It has come to my attention, during my various adventures in writer and reader forums around the Internet, that lots people -- even some authors -- don't actually know what a dystopian society is. It's not really a big deal...until you start incorrectly marketing your work as something it's not. It's true that a lot of readers might not know the difference, but plenty of them will. The readers aren't the ones who are going to look bad for not understanding the genre...you are. It's time to find out just exactly what makes a dystopian book dystopian. Don't assume you already know; you might be one of the people who made me sigh recently with a forum post.
If you want to get technical about it, calling something "dystopian" isn't altogether accurate anyway. More properly it ought to be referred to as a dystopian society, and that's the first piece of really important information you need to know. Dystopian books and stories of all kinds are deeply rooted in the society itself; often, authors will present the readers with a world view of this society through the eyes of a main protagonist.
What's characteristic of a dystopian society? For starters, the people who live within it are being oppressed and usually wholly controlled by some sort of all-powerful government or collective. Control is the most important word here, and one of the defining characteristics of a dystopian society. In many cases, there are at least two distinct classes present in such stories: the people who are being controlled, and those who are doing the controlling. This type of society is also called anti-utopian, and the word itself is derived from the Greek word for "bad."
Dystopian vs. Post-Apocalyptic Societies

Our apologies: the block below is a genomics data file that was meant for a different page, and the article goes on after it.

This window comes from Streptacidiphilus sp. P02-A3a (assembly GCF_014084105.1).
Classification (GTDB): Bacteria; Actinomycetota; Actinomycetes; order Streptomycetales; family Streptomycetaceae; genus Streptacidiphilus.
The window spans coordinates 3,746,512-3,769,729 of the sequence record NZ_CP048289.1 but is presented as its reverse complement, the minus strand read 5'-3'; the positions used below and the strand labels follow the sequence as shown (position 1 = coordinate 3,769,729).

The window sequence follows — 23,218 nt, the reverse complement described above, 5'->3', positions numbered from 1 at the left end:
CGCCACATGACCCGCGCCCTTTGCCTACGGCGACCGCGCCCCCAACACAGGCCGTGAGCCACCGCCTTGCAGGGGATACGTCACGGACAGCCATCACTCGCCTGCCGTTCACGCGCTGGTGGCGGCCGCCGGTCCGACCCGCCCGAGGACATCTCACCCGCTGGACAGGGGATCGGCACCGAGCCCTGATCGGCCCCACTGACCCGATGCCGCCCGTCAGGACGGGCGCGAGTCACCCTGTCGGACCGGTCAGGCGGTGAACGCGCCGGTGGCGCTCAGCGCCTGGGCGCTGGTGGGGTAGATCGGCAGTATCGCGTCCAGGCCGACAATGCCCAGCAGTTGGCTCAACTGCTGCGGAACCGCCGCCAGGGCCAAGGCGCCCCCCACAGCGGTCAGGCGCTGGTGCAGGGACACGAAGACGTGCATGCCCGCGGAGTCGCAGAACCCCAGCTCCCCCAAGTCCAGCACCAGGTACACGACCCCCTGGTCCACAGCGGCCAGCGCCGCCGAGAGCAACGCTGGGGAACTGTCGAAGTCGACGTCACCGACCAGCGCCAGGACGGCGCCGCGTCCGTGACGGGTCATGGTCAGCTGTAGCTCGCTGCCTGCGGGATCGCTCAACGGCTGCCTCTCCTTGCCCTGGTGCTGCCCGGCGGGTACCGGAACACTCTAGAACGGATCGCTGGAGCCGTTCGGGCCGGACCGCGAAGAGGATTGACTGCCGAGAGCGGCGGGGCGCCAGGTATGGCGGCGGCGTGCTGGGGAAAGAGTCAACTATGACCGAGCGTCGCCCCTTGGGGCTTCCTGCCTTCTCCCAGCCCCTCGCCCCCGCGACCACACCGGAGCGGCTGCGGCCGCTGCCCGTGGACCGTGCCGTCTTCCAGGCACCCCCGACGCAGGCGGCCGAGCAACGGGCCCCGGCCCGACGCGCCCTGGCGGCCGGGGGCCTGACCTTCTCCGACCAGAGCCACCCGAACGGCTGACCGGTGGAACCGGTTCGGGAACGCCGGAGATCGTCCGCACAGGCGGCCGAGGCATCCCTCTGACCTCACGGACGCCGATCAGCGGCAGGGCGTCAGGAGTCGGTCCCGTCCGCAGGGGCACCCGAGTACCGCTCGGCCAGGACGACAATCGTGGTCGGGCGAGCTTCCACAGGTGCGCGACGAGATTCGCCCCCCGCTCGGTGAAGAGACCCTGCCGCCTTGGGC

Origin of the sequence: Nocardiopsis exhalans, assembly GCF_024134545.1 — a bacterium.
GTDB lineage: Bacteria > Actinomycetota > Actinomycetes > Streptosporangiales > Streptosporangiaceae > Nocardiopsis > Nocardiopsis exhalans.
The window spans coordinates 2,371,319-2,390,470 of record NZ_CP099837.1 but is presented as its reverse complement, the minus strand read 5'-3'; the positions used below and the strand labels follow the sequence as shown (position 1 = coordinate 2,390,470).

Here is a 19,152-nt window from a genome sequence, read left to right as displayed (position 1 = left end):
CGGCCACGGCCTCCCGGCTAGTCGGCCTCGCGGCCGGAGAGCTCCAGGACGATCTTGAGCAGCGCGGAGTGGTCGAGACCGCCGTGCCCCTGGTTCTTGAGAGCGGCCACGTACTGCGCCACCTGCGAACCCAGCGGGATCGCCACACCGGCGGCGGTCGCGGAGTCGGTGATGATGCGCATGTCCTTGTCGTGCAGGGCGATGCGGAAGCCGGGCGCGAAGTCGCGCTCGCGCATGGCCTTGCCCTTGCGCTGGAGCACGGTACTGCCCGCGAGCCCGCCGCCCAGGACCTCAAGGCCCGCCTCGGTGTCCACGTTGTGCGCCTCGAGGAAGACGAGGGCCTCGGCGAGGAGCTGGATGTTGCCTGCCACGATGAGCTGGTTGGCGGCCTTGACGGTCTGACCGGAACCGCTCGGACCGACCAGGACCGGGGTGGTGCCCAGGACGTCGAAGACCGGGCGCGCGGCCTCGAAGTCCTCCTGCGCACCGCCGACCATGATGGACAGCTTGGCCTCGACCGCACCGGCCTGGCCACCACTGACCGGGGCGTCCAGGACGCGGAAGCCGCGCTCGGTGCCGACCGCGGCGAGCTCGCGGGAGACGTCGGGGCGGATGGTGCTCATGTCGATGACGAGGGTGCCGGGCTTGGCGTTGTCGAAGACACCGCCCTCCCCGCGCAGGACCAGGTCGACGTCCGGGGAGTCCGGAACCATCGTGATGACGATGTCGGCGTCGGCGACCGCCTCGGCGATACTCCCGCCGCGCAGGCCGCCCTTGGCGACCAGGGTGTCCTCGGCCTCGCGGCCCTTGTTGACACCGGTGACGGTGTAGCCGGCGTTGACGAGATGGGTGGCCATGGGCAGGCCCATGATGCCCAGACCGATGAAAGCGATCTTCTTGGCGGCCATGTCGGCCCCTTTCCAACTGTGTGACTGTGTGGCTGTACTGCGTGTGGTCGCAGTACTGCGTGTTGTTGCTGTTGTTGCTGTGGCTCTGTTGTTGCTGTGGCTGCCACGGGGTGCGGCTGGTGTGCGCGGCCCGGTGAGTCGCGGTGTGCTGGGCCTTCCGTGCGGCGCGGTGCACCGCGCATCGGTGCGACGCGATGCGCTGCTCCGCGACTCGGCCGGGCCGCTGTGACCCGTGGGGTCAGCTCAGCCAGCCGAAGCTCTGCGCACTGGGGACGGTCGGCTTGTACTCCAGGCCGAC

It seems to me, after wading through all the confused readers and writers on the forums (which shall not be named), that the big stumbling block in all this is post-apocalyptic societies. People who don't fully understand the idea of a dystopian society seem to think that dystopian societies are identical to post-apocalyptic societies, that in fact the two go hand-in-hand. This is patently incorrect.
A post-apocalyptic society isn't necessarily dystopian. In this type of society, some horrible event has occurred which has fundamentally changed the world on a global scale. Nuclear war, catastrophic weather events, alien invasion -- take your pick. Often, a new society rises in this new world in place of the old society...but there's no reason to presuppose that this new society is dystopian simply because the Apocalypse has occurred.
The Necessary Separation
I'm going to go ahead and blame lots of the current confusion on The Hunger Games, though let me add that I have nothing against Suzanne Collins or her work or her fans or anything else that has to do with her books. In The Hunger Games, a society which is both dystopian and post-apocalyptic is the setting for the events which take place. However, readers and writers should not take this to mean that all post-apocalyptic societies are dystopian, or vice versa.
I recently saw a list of "favorite dystopian movies" which included such films as Waterworld. This is not a correct classification of this film, based on my somewhat hazy memory and cursory research. As I understand it, the "bad guys" in this film are pirates...and not government officials. People are not being controlled. They're just trying to figure out life on the water. Also on the list: The Postman, The Book of Eli and Repo! The Genetic Opera. Two of these films are post-apocalyptic, and there is little to no mention of the government in them. One of these films is dystopian, but not post-apocalyptic.
Your Role as an Author
What do you look for if you want to know the difference? Control. Catastrophe marks post-apocalyptic stories; control marks dystopian stories. Knowing the difference is important if you're going to write a story that's one, the other, or both. If I go shopping for some all-hell-has-broken-loose post-apocalyptic fare and find a bunch of dystopian stories instead, I'm not just going to hate you as the writer who got it wrong.
I might hate all indies, because I might think that none of them have any idea what they're talking about. So don't be that guy. Know your business, know your genre, know your categories. Know what the heck you're writing, and how to identify it. If you don't identify it properly, you're not going to like the way you get identified as a
n author hack. Never forget that the title author is absolutely necessary for the word authoritative. That is not a mistake.